• http://www.craighurst.wordpress.com/ Craig Hurst

    Aaron I am with you on this. I haven’t used a Bible reading plan since high school and I don’t know when I will again. I like to read a few chapters a day slowly and then think about them for a day or two.

  • Kevin Subra

    I understand your post. I’m not sure one has to choose between soaking and soaring. Each has a different reason. Reading through the Bible yearly gives you a comprehensive “big picture” view of God and His work as viewed through the entire Bible. One cannot possibly study everything deeply in one’s life, and yet each part of the Bible is profitable (2 Tim 3:16-17).

    I would suggest doing *both.* We need the overview, the big picture, AND we need to ponder things deeply.

    Reading through the Word completely on a regular basis (as opposed to “at least once”) gives one the proper perspective as he/she reads / studies particular books / passages in depth. Even one chapter a day takes a person through the Word in less than 4 years (though I would suggest that going through each year is a pace that helps you get a better overview than going through in 4 years).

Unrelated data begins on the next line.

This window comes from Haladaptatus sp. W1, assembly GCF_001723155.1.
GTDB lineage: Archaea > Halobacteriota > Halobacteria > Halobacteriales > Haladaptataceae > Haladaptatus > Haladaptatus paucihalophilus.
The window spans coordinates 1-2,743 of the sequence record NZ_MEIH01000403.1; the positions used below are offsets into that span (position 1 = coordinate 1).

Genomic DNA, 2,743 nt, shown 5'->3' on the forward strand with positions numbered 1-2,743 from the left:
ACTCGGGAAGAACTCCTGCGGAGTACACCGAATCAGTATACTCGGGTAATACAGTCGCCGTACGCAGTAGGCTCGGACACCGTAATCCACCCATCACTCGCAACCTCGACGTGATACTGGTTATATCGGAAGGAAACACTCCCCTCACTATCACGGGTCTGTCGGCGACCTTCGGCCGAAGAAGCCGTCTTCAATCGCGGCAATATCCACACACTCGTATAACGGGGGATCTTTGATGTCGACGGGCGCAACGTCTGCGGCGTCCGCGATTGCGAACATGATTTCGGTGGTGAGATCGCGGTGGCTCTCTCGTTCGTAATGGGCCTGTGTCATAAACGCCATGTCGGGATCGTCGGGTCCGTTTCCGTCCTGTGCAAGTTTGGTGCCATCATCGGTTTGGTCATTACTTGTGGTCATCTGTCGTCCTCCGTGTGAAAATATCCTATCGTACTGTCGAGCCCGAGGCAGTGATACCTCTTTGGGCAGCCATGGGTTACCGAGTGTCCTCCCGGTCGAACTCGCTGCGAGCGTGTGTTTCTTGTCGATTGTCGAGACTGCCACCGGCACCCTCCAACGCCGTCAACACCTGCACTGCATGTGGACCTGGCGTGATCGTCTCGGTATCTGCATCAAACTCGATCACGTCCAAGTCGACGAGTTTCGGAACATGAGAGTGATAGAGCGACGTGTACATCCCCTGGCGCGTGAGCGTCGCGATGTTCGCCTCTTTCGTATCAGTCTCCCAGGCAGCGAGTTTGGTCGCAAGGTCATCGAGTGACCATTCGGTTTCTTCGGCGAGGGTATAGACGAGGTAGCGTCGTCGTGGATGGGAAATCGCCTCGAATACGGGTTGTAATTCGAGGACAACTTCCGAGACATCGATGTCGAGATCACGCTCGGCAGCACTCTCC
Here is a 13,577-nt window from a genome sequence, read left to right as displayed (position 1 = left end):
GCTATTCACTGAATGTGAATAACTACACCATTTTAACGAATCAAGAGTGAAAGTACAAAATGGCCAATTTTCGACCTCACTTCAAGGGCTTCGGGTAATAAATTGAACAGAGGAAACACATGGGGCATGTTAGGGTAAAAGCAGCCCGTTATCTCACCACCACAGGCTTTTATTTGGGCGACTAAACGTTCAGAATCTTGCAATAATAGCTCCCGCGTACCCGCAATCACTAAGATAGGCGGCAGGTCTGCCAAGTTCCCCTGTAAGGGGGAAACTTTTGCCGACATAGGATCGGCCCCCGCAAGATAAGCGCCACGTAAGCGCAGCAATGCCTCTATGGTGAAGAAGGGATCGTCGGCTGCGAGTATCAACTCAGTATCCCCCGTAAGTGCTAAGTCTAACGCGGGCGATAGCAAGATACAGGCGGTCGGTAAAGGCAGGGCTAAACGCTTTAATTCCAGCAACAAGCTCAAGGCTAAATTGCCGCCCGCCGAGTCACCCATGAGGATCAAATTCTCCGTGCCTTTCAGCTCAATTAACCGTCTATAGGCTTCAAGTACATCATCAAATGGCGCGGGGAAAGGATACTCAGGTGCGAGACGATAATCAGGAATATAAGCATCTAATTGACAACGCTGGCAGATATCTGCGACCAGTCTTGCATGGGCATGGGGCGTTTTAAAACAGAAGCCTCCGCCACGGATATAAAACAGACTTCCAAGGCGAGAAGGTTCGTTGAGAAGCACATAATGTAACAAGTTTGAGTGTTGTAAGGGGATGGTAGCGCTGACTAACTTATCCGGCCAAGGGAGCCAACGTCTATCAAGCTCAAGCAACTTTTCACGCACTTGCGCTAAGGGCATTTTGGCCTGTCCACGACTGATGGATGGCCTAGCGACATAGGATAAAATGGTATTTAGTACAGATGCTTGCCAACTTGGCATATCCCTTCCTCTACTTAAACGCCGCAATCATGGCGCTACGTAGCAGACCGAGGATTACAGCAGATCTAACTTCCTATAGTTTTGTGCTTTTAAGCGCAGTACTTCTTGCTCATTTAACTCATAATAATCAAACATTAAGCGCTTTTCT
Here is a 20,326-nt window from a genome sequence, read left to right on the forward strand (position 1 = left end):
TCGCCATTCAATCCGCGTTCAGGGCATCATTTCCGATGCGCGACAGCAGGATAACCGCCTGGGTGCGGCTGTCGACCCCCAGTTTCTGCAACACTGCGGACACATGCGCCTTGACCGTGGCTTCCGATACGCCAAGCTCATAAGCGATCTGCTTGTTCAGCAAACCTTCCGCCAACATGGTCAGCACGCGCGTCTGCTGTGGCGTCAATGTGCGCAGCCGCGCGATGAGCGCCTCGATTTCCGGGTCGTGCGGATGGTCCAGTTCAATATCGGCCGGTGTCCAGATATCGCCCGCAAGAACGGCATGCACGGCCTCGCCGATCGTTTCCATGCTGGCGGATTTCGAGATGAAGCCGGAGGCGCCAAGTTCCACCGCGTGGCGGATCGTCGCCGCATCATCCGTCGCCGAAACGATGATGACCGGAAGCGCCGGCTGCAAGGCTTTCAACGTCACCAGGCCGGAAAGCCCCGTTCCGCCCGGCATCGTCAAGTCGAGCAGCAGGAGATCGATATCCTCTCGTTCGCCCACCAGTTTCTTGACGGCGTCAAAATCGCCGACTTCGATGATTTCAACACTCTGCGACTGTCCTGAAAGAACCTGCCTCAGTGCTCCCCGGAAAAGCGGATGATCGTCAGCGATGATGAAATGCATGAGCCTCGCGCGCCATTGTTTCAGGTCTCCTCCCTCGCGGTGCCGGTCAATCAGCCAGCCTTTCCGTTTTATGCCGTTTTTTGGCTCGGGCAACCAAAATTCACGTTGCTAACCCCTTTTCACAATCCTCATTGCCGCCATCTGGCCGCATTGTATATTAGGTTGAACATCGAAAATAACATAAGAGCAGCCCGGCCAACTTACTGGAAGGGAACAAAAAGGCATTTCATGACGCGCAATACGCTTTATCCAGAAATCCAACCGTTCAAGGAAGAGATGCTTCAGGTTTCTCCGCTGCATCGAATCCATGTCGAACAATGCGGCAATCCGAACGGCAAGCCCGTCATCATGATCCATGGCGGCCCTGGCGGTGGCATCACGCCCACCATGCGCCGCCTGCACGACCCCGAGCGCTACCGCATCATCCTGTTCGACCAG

God gave the entire Word for our benefit. Use the entire Word. Read completely and study deeply.

  • http://sightregained.com Louis Tullo

    That sounds great Aaron! :) I wrestle with reading plans too. I like structure and order, but sometimes it’s nice to be able to take your own control over reading the Bible rather than being stuck in a plan.

  • Anonymous

    I totally agree. I think the reading plans helped me developed a discipline of daily reading but reading with the purpose you write about here made my time in the Scripture much richer. Last year I began to include others in my reading as well. I read through several books of the Bible with friends and 

  • Emily Armstrong

    I’m going to stick to my regular “breakfast with children” plan – reading as much of a part of scripture as I can (currently the Proverbs) until the kids need bowls refilled/ faces wiped/ etc.

  • Matt

    Thanks for sharing your plans (for not using a plan) this year.  It’s encouraging, and a good reminder, that there is no one way to read God’s Word.